Picture the perfect tree. In your mind’s eye it is probably as majestic as a mighty oak, as tall as a towering redwood, bursting with fragrant, brightly coloured blossom and weighed down with succulent fruit. Mangroves are none of these things, but in their own inimitable way they are so much more.
Their party piece is turning salt water into fresh water, a natural talent that enables them to thrive in the hostile hinterland between land and sea – an intertidal environment that most trees find too inhospitable. Many mangrove species are able to filter out as much as 90% of the salt found in seawater as it enters their roots. Some are able to excrete salt through glands in their leaves.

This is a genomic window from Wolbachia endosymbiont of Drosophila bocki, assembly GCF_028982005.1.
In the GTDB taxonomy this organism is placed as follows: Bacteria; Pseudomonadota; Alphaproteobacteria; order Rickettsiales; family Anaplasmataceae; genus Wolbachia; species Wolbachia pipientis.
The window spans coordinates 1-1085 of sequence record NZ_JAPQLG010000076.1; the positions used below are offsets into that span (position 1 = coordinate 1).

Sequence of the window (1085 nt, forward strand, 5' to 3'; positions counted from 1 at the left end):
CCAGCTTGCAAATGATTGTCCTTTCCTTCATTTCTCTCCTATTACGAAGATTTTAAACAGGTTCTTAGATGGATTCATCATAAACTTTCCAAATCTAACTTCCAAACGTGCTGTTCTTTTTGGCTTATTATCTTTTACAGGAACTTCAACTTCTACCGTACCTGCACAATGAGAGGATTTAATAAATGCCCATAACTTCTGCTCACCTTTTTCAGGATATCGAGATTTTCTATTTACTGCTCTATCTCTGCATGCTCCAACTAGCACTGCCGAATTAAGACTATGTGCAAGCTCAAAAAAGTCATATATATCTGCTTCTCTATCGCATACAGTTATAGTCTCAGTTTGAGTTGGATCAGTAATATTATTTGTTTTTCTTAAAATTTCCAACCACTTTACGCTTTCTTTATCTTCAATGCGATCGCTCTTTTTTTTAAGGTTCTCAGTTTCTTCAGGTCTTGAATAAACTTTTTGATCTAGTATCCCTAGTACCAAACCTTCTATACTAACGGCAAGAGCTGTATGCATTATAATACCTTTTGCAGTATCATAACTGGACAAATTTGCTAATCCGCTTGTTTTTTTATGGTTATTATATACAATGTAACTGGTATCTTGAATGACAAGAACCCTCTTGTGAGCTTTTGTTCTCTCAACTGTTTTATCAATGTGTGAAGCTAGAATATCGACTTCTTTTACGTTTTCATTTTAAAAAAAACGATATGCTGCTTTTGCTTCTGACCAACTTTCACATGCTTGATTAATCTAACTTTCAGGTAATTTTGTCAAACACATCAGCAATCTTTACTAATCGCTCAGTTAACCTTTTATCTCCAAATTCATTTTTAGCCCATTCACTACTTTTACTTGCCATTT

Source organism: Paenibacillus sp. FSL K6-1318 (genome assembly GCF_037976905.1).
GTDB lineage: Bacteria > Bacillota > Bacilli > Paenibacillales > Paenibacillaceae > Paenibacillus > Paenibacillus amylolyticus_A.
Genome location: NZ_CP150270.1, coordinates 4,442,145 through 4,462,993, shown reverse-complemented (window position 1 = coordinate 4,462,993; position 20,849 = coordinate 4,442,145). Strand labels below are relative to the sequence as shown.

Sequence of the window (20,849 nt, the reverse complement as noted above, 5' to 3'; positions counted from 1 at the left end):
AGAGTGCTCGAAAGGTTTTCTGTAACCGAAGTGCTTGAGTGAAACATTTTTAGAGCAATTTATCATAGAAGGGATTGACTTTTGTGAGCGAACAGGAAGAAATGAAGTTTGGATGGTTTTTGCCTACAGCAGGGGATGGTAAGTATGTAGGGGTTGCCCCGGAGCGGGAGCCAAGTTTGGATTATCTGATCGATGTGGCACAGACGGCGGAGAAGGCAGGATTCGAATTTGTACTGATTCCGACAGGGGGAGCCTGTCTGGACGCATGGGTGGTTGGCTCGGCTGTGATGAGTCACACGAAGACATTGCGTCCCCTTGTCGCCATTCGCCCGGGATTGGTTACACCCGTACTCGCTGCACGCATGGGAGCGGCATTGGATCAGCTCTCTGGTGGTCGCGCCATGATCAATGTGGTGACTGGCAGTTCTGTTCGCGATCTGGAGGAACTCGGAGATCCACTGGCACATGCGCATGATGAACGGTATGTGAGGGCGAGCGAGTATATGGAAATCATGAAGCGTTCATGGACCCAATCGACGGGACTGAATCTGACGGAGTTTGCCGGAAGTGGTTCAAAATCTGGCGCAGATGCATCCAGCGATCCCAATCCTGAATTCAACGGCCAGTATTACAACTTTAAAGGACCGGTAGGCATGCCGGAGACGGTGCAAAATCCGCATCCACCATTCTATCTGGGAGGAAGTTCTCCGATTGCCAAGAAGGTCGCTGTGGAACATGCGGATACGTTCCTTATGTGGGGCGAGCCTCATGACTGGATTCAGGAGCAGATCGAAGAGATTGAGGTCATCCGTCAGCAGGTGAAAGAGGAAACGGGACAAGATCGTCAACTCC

And that is just one of the numerous attributes that make mangroves so valuable – indispensable, in fact.